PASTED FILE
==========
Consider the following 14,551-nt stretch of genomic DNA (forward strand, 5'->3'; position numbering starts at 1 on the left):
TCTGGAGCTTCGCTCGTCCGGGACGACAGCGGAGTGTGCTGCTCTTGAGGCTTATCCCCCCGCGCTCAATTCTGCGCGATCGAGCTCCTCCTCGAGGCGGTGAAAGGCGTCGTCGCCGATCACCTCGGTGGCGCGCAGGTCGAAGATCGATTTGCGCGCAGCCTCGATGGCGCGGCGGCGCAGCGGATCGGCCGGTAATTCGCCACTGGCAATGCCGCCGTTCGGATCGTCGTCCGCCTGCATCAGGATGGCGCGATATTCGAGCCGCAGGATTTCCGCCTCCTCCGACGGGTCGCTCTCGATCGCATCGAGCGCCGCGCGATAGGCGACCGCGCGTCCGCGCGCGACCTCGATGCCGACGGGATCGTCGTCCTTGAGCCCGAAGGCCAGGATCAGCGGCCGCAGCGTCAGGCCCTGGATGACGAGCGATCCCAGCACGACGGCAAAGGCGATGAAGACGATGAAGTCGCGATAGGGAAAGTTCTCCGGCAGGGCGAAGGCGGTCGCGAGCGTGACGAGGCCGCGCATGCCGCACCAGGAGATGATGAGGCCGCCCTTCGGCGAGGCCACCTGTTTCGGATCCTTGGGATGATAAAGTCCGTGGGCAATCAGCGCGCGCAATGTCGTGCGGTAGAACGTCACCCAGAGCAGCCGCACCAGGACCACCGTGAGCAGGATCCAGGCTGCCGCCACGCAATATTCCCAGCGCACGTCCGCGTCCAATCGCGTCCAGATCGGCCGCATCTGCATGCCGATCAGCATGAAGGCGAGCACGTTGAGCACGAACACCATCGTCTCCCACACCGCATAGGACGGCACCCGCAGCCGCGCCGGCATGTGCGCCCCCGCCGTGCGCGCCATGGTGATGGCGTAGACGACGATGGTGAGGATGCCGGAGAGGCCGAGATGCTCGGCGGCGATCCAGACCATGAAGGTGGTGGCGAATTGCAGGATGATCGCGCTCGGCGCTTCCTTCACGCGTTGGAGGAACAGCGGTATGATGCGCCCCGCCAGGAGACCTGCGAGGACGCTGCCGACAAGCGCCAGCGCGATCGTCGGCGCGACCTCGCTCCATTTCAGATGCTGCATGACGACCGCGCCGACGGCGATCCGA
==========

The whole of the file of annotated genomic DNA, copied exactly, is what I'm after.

Consider the following 14,551-nt stretch of genomic DNA (forward strand, 5'->3'; position numbering starts at 1 on the left):
TCTGGAGCTTCGCTCGTCCGGGACGACAGCGGAGTGTGCTGCTCTTGAGGCTTATCCCCCCGCGCTCAATTCTGCGCGATCGAGCTCCTCCTCGAGGCGGTGAAAGGCGTCGTCGCCGATCACCTCGGTGGCGCGCAGGTCGAAGATCGATTTGCGCGCAGCCTCGATGGCGCGGCGGCGCAGCGGATCGGCCGGTAATTCGCCACTGGCAATGCCGCCGTTCGGATCGTCGTCCGCCTGCATCAGGATGGCGCGATATTCGAGCCGCAGGATTTCCGCCTCCTCCGACGGGTCGCTCTCGATCGCATCGAGCGCCGCGCGATAGGCGACCGCGCGTCCGCGCGCGACCTCGATGCCGACGGGATCGTCGTCCTTGAGCCCGAAGGCCAGGATCAGCGGCCGCAGCGTCAGGCCCTGGATGACGAGCGATCCCAGCACGACGGCAAAGGCGATGAAGACGATGAAGTCGCGATAGGGAAAGTTCTCCGGCAGGGCGAAGGCGGTCGCGAGCGTGACGAGGCCGCGCATGCCGCACCAGGAGATGATGAGGCCGCCCTTCGGCGAGGCCACCTGTTTCGGATCCTTGGGATGATAAAGTCCGTGGGCAATCAGCGCGCGCAATGTCGTGCGGTAGAACGTCACCCAGAGCAGCCGCACCAGGACCACCGTGAGCAGGATCCAGGCTGCCGCCACGCAATATTCCCAGCGCACGTCCGCGTCCAATCGCGTCCAGATCGGCCGCATCTGCATGCCGATCAGCATGAAGGCGAGCACGTTGAGCACGAACACCATCGTCTCCCACACCGCATAGGACGGCACCCGCAGCCGCGCCGGCATGTGCGCCCCCGCCGTGCGCGCCATGGTGATGGCGTAGACGACGATGGTGAGGATGCCGGAGAGGCCGAGATGCTCGGCGGCGATCCAGACCATGAAGGTGGTGGCGAATTGCAGGATGATCGCGCTCGGCGCTTCCTTCACGCGTTGGAGGAACAGCGGTATGATGCGCCCCGCCAGGAGACCTGCGAGGACGCTGCCGACAAGCGCCAGCGCGATCGTCGGCGCGACCTCGCTCCATTTCAGATGCTGCATGACGACCGCGCCGACGGCGATCCGA